Explain a Concept: Caffeine at its Best
Nearly 90% of Americans consume caffeine in one form or another every day. And over half of all American adults consume more than 300 milligrams (mg) of caffeine daily, making it America's most popular drug (Gerry, 40). The caffeine we ingest comes from things like coffee, tea, cola, chocolate, etc.
Caffeine is found naturally in the leaves and fruit of more than 60 plants, including coffee beans, cocoa beans, kola nuts and tea leaves, according to Gerry. When isolated in pure form, caffeine is an odorless white crystalline powder that tastes very bitter. Caffeine is known medically as trimethylxanthine. It can be used, medically, as a mild diuretic which increases urine production (68-71). Recreationally, it is used to provide a "boost of energy" or to feel more alert. It's often used to stay awake longer. Many people feel as though they can't function in the morning without a cup of coffee.
Pendergrast tells us that caffeine is an addictive drug. Among its many actions, uses and purposes, it operates using the same mechanisms that amphetamines, cocaine, and heroin use to stimulate the brain. When comparing caffeine to other drugs, the effects are more mild than amphetamines, cocaine and heroin, but it still manipulates the same channels in your brain. This gives caffeine its addictive qualities. If you feel like you cannot function without it and must consume it every day, then you are most likely addicted to caffeine (79).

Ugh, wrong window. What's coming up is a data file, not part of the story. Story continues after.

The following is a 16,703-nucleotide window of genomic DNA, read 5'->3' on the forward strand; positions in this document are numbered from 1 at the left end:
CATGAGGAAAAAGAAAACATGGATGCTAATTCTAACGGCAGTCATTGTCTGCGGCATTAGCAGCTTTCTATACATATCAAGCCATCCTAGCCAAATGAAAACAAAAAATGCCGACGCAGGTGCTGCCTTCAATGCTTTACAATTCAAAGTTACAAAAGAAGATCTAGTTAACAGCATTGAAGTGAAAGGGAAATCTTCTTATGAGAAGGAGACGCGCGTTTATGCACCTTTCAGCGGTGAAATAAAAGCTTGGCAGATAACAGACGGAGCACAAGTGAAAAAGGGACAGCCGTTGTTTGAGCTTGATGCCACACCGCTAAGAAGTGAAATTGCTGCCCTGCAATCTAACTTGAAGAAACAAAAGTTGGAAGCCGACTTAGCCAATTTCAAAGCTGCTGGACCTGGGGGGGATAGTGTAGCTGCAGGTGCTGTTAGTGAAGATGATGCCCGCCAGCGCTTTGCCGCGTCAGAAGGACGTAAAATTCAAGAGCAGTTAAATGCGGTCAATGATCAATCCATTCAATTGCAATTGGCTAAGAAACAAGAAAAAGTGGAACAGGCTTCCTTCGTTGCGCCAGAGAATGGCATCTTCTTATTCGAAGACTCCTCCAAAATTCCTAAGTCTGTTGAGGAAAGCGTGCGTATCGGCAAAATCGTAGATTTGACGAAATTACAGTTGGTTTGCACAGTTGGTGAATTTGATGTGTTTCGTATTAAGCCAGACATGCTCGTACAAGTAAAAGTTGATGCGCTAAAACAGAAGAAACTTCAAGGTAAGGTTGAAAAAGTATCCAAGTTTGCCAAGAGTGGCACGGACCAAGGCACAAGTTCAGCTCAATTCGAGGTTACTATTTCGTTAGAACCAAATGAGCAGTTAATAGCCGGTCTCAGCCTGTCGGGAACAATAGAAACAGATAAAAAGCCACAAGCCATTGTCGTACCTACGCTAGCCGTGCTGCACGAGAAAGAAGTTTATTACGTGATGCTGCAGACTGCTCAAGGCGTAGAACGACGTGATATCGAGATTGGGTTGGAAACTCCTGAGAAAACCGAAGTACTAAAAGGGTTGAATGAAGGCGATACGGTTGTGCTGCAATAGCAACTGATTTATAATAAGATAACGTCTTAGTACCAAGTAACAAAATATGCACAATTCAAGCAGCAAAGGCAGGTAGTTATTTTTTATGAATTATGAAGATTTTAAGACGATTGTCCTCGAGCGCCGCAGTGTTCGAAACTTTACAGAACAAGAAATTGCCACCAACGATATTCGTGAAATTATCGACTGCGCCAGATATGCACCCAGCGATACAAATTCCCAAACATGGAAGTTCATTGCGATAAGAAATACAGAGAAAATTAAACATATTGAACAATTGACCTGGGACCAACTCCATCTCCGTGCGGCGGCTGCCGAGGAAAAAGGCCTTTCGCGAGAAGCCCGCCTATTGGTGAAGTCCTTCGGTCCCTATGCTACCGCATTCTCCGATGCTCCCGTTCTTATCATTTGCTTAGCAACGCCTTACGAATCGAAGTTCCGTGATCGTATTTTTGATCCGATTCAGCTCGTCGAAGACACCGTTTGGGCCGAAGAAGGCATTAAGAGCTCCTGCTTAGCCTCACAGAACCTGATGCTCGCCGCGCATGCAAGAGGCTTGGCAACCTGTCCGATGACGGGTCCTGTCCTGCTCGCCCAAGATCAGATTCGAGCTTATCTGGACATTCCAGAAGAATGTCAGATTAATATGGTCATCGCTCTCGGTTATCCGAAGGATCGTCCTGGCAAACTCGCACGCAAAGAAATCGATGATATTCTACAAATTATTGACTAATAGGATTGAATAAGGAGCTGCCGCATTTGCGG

Why do so many people consume so much caffeine? Why does caffeine wake you up? By understanding the drug's actions inside the body you can see why people use it so much. Brain tells us that much of it is related to adenosine. When adenosine is created in the brain, it causes...